Many billionaires have come to view charity as privatized taxation, paid at a level they determine, and to organizations they choose. “All things being equal, you’d rather have control of the money than the government,” Cooperman said. “Even if you’re giving it away, you’d rather give it away the way you want to give it away rather than the way the government gives it away.” Cooperman and his wife focus their giving on Jewish issues, education, and their local community in New Jersey, and he is also setting up a foundation that will allow his children and grandchildren to support their own chosen causes after he dies.
Foster Friess, a retired mutual-fund investor from Wyoming who was the backer of the main Super PAC supporting the Republican primary candidate Rick Santorum, expounded on this view in a video interview in February. “People don’t realize how wealthy people self-tax,” he said. “If you have a certain cause, an art museum or a symphony, and you want to support it, it would be nice if you had the choice.” The middle class anonymously and nervously pays its thirty-five per cent to the I.R.S., while the super-rich pay fourteen per cent, and are then praised for giving five or ten per cent more to pet causes, often with the perk of having their names engraved above the door.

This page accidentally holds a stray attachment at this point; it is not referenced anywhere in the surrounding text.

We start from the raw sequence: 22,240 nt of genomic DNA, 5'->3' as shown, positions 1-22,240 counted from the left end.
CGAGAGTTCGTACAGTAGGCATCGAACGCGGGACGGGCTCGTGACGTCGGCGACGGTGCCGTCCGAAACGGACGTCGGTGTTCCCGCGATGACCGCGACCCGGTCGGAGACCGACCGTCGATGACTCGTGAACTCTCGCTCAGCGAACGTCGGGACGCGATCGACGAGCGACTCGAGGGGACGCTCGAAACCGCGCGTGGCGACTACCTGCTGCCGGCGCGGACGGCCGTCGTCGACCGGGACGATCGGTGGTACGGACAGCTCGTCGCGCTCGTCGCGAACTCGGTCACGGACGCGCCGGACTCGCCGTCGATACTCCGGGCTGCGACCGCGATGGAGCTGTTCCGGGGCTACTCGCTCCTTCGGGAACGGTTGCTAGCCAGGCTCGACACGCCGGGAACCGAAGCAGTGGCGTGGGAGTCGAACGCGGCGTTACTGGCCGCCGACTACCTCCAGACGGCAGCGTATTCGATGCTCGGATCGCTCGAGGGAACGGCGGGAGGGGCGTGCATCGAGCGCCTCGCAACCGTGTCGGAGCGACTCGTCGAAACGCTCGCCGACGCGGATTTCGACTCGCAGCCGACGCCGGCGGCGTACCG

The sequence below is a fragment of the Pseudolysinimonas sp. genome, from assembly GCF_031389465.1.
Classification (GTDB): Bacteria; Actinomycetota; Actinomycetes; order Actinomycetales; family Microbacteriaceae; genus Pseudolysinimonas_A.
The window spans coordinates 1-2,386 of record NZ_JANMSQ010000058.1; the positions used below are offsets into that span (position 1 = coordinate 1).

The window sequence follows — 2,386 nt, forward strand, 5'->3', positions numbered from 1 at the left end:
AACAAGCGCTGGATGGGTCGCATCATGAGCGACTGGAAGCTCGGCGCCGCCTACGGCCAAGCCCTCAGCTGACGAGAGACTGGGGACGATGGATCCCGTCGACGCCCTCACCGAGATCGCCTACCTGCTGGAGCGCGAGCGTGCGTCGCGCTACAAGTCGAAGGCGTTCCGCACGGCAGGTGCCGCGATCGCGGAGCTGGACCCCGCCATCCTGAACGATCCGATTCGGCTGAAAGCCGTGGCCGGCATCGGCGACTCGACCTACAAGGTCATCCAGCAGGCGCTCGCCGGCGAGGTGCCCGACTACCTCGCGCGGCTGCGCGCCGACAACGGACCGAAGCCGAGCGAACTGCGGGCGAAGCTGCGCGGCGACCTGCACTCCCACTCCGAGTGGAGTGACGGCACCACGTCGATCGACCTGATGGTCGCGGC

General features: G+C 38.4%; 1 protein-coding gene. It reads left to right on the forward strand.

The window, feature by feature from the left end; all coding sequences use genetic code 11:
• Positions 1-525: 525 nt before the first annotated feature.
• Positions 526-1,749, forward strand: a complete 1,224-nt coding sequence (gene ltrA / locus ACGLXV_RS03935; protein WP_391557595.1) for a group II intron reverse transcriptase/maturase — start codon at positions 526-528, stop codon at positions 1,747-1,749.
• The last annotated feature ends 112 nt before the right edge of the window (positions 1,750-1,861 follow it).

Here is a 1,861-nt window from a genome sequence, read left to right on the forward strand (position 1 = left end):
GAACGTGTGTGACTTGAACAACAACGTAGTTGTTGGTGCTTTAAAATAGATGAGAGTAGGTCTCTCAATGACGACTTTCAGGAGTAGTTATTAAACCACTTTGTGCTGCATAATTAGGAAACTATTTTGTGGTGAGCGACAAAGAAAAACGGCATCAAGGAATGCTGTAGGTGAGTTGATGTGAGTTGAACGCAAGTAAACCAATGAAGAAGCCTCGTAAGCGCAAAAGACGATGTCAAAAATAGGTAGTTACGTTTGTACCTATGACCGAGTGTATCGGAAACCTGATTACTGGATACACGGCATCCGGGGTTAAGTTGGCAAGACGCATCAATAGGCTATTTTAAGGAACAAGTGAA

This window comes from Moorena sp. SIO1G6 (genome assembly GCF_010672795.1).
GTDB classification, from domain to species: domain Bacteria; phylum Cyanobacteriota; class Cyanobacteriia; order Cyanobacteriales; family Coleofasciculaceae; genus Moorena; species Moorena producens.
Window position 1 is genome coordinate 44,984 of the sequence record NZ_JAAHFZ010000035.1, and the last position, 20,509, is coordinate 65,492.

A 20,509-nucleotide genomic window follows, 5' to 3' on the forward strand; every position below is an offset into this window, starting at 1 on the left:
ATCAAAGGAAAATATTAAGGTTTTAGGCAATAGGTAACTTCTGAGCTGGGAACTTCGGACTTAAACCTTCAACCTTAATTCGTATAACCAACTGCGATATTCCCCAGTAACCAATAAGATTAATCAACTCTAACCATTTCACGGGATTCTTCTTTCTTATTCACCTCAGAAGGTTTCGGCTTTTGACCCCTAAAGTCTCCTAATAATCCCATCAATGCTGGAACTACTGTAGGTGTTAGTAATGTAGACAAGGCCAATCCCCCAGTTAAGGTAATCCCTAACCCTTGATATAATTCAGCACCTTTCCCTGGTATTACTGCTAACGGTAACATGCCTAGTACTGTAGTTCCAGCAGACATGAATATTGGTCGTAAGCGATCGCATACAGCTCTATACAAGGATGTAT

October 01, 2012
Let's end the charitable tax deduction
Why, you may ask? Because, if you understand the word “charity” the way I do, it’s not a “charitable” deduction, it’s a nonprofit deduction.
A New Yorker article about disgruntled billionaire financial mogul Leon Cooperman is interesting enough for showing him being moronic enough to claim Obama is "anti-private aviation." However, beyond that, the article in general is good for pointing out why we should probably just eliminate the charitable contributions income tax deduction.
It hugely favors the rich and their "charities" of choice, which are often fine arts groups, not real charities. Just nonprofits. Note that Friess’ two listed types of “charities” were actually nonprofit arts organizations. Not “charities” as I understand them and distinguish them from nonprofits. How much does he, or Cooperman, give to food banks? Goodwill or Salvation Army?
Beyond that, of course, this whole idea that giving to ANY nonprofits, even if they were true charities, is a “self-tax” is bullshit. And, the easiest way to prove it’s bullshit is to get rid of tax deductions for contributions to nonprofits.
True, that may hurt food banks’ middle-class contributions. We could address that by revamping the IRS code to put true charities in a class called human service organizations or something.